Gorecki's background in skateboarding is pretty hefty. He started skateboarding young, "Since I was four or five," he said. "My mom bought my one of those plastic cheap skateboards."
"Those are the worst!" I groaned.
"Yeah they are, but it got me started. I got a mini shop sponsor at like fourteen or fifteen, and first started getting paid to skate at age 18. I went to college, but I had to take some semesters off as a pro skater, but I went to skate at places like Europe and Japan. It was pretty great."
I asked how he got from there to becoming a "Skateboarding Consultant. "It was pretty Random!" Gorecki laughed. He started out doing guerilla-style skateboard filming, and got involved with the company behind Jackass and Viva La Bam. That led to meeting a guy from Big Brother Magazine (a skateboarding magazine), who introduced him to Fred Savage who was directing the Zeke and Luther pilot. "Make it look authentic," was all Fred Savage asked at first. He was to pick the skateboarding doubles, and train the actors. But then four months later they picked Gorecki up full time. It all goes to show that you never know what will come out of things, if you do what you love and do it well!
The three main characters in the show (Hutch Dano as Zeke, Adam Hicks as Luther, and Daniel Curtis Lee as their buddy Kojo) are all skaters, and though each of the actors can skate, the big stunts on the show are all done by pro skater doubles (Billy Roper doubles for Zeke, Sammy Baptista doubles for Luther, and Tony Mongomery doubles for Kojo).
I was curious what would go into preparing actors to portray skaters. "They need to carry themselves like they really do skateboard," Gorecki explained. "Skaters wear certain clothes, certain footwear. You need shoes that you can feel the board through. At the least they need to be comfortable pushing on the board."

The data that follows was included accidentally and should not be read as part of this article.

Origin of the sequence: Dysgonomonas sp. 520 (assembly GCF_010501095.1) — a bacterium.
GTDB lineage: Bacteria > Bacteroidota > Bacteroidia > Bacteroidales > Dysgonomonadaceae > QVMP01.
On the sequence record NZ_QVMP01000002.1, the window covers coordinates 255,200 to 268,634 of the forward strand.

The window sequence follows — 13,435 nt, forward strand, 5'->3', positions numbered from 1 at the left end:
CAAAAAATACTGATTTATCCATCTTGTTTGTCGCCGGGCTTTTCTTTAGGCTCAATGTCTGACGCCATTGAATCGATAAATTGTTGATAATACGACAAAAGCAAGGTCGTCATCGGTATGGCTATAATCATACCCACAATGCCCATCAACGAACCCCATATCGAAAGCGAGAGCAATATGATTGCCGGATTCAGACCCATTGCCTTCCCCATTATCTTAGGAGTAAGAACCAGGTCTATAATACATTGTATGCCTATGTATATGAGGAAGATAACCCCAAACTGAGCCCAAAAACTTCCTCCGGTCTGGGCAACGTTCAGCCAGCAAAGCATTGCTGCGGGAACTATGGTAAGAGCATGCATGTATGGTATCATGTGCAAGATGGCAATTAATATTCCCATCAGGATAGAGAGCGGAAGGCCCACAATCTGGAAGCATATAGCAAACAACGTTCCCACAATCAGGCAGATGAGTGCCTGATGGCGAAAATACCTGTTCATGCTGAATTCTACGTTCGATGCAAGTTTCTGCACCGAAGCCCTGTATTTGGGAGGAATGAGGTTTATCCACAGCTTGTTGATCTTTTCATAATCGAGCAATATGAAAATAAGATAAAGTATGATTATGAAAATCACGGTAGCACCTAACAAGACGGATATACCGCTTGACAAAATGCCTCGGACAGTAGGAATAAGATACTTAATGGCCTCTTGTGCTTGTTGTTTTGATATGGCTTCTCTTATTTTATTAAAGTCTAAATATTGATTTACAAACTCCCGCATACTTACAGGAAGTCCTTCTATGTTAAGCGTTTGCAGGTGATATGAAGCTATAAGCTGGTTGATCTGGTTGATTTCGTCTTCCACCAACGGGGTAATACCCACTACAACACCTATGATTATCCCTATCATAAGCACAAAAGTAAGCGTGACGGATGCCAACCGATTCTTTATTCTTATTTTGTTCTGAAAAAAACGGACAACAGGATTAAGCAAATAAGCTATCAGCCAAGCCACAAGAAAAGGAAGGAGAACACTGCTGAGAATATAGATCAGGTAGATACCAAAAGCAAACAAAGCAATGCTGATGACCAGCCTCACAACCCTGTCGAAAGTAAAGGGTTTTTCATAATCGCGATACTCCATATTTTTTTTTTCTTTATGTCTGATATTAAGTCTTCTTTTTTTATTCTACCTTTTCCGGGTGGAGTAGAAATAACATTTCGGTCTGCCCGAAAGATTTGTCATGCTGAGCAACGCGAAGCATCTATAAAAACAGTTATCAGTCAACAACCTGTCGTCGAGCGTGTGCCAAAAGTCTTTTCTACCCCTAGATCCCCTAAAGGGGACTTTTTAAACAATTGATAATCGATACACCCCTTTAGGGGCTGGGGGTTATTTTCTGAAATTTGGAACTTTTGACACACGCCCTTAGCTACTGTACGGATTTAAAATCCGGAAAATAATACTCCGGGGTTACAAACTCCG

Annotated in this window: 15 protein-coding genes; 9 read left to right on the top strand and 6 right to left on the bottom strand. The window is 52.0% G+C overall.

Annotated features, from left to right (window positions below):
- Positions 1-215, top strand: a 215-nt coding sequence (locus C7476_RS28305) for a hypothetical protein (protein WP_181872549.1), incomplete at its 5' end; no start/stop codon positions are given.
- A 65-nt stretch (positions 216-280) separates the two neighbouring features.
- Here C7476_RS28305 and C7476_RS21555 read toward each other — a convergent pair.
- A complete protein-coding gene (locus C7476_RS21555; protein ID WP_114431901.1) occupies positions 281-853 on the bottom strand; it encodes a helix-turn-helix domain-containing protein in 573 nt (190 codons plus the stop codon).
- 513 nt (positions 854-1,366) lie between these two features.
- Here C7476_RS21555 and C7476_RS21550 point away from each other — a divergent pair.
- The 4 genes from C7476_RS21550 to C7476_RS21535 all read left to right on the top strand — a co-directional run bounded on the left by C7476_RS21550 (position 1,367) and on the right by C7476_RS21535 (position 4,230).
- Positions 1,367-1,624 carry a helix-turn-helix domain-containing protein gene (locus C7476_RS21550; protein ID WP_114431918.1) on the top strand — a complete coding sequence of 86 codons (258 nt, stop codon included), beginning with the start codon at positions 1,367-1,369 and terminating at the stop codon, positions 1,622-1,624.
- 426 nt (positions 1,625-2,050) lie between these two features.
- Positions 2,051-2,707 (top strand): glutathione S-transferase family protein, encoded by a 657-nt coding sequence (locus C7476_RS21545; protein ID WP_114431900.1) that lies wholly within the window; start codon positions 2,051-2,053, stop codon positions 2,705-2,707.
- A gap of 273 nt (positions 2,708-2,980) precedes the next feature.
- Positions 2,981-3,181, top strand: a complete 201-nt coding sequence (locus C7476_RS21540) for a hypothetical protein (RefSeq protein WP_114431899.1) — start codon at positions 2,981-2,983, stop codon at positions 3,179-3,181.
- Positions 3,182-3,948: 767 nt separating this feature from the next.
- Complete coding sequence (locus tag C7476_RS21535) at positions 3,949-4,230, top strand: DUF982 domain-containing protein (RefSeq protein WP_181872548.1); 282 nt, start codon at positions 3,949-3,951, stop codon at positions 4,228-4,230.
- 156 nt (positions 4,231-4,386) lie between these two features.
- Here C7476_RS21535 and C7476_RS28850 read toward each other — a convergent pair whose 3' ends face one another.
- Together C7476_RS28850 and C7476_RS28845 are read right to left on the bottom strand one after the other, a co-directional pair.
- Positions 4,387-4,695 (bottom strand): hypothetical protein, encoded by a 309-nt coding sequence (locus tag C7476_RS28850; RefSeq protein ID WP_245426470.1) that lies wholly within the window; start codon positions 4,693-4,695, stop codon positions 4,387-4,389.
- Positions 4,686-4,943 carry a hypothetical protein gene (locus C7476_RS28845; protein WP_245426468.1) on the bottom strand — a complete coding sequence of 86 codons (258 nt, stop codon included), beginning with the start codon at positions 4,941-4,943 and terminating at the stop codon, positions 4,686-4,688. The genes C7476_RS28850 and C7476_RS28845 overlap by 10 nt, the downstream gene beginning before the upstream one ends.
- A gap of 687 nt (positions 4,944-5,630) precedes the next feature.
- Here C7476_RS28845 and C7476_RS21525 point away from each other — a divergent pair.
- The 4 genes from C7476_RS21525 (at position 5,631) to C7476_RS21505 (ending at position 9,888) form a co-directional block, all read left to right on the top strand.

And how does he get them to be like this? Through making them into actual skaters! "They do a little bit of the skateboarding action," Gorecki said. "Adam and Daniel are actually good skaters. Hutch grew up surfing, so he gets it. He gets what it's about. The actors are in awe of what the pro's can do for them."
At the start, before filming season one, Gorecki asked them to skate every day to build up their confidence. Now that the show is under way, the actors are still active. They just love to skate, want to improve, and care about keeping it legitimate.
That's something that I was personally impressed with - that the actors care that much about keeping the skateboarding real, and improving their own real skateboarding skills. But it brought up another question. I asked Gorecki how he would respond to people who would say that he is helping to push skateboarding even more mainstream.
"In everything," he sighed, "There's a core community who doesn't want to let it go. Skateboarding has been breaking barriers and stereotypes for years. Skateboarders have all been put into this one basket, but it's coming out how different skaters really are."
"For example, in LA there are two Carl's Jr skateparks. Nike, the Maloof brothers, Adidas, Carl's Junior - they're all putting money into skateboarding. That's another way to look at it - they are putting money into it. I've heard that with Rob Dyrdek, Carl's Jr is building eight more skateparks in LA. There'll be ten skateparks, all because of this."
"If we just kept skateboarding core, then there would be like five skateboard brands, two skate shoe companies and like two skate shops, you know? We all want skateboarding to grow."
James Gorecki is set up in a pretty sweet spot. He's right, that skateboarding is growing, and more people are dumping money into growing skateboarding every day. With more TV shows and movies in the works featuring skateboarding, I'm sure having "Skateboarding Consultant" on your resume will be great to have. I asked Gorecki what his future dreams where, and he said, "I'm just taking it day by day. I don't know where this is going - I still push around every day! But people are reaching out to our production company asking for help, and I'm getting calls like this and I'm like NO WAY! But I'm just taking this one day at a time right now…"
I'm sure that Gorecki's future is bright - the Zeke and Luther show is very popular, and wherever the future goes with skateboarding on TV and in movies, I'm personally stoked to see that companies like Disney XD cares enough about what they are showing kids to hire a REAL ex-pro skater who is passionate about skateboarding, and who cares about keeping it legitimate.